Time.deltaTime

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In any 3D game you’re likely to encounter a situation where you want to do a time-based feature. For example, moving an object or character X units per second. Using Time.deltaTime is going to help avoid frame-rate dependence.

What is Time.deltaTime?

  • The time in seconds between the last frame and the current frame

How often is Update() called?

  • Update is called every frame

Why use Time.deltaTime?

  • In a nutshell, it allows us to go from:
    • “Do [Some-time-based-action] per frame” to
    • “Do [Some-time-based-action] per second”

Example: Move an object 2 meters per second

  • Note: it is 2 meters per second
  • It it NOT 2 meters per frame

Frame-rate Dependent movement (incorrect)

private float m_MetersPerFrame = 2;
void Update() 
{
	// move forward metersPerFrame meters PER FRAME
	transform.Translate(Vector3.forward * metersPerFrame); 
}

  • Since the above is frame-rate dependent, the following will occur at the respective FPS:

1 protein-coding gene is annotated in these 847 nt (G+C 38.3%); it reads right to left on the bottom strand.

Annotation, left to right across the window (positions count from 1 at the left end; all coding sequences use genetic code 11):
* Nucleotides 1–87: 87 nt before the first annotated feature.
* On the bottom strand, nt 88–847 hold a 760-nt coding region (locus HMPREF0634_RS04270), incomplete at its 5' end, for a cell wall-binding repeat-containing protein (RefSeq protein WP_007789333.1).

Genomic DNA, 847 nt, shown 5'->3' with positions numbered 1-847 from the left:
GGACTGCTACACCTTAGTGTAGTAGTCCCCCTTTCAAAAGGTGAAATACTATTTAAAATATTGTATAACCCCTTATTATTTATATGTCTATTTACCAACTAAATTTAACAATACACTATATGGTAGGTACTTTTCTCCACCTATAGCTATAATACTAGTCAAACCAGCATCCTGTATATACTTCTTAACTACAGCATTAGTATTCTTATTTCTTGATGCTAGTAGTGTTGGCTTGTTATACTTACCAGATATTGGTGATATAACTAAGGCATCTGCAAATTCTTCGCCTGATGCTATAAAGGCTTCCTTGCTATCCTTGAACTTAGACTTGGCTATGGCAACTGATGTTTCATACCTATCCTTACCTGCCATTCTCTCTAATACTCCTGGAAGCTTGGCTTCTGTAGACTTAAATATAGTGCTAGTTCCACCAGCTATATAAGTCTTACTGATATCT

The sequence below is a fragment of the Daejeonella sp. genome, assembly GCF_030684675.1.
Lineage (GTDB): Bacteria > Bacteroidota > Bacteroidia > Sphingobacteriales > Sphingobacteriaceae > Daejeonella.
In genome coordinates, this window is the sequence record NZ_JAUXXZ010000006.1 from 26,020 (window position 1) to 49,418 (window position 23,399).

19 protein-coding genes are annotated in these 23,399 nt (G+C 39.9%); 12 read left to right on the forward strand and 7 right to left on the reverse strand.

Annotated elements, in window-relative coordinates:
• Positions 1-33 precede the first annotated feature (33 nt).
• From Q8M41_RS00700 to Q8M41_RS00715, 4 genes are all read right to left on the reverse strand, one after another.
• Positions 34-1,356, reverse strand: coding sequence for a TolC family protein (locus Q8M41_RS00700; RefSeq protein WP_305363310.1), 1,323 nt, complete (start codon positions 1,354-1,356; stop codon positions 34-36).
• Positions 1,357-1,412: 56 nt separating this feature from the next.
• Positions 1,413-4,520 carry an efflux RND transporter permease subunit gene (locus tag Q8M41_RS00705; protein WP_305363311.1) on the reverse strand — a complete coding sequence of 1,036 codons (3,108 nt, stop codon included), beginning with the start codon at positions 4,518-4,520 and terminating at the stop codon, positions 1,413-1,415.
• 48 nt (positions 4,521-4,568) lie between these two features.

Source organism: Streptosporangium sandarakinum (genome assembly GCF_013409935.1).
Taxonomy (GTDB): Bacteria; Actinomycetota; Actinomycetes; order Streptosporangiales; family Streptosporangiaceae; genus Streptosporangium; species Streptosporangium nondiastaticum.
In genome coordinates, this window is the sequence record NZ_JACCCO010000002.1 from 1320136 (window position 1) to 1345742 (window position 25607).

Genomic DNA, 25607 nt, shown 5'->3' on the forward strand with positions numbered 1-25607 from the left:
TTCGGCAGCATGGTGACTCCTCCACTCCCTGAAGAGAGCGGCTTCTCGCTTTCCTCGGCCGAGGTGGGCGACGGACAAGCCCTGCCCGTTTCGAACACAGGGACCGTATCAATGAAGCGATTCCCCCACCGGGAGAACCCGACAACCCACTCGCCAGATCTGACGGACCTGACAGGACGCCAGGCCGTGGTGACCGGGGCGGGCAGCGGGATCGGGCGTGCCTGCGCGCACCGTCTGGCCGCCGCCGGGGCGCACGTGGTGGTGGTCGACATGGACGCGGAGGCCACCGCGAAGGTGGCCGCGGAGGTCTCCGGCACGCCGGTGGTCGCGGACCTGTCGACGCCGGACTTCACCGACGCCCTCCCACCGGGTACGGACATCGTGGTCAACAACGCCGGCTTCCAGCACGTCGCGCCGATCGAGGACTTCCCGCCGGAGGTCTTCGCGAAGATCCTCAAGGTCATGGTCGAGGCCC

• Moving 2 meters/frame:
      • 60FPS => 2 * 60 = 120 meters covered in 1 second
      • 30FPS => 2 * 30 = 60 meters covered in 1 second
  • For the same time (1 second) the object’s distance covered will be different - this is bad and will produce unexpected behaviour.

Frame-rate Independence (correct)

  • Time.deltaTime helps us prevent frame-rate dependence on any time-based actions
private float m_MetersPerSecond = 2;
void Update() 
{
	// move forward m_MetersPerSecond meters PER SECOND
	transform.Translate(Vector3.forward * m_MetersPerSecond * Time.deltaTime);
}

  • Since we’re multiplying by the time taken since the last frame (a variable value), this allows us to scale our movement steps to ensure the same distance is moved per second
  • The following will occur at the respective FPS:
    • Moving 2 meters/second:
      • 60FPS => 2 * 60 * 1/60 = 2 meters covered in 1 second
      • 30FPS => 2 * 30 * 1/30 = 2 meters covered in 1 second

Therefore, whenever you’re developing a time-based feature, ensure you’re using Time.deltaTime.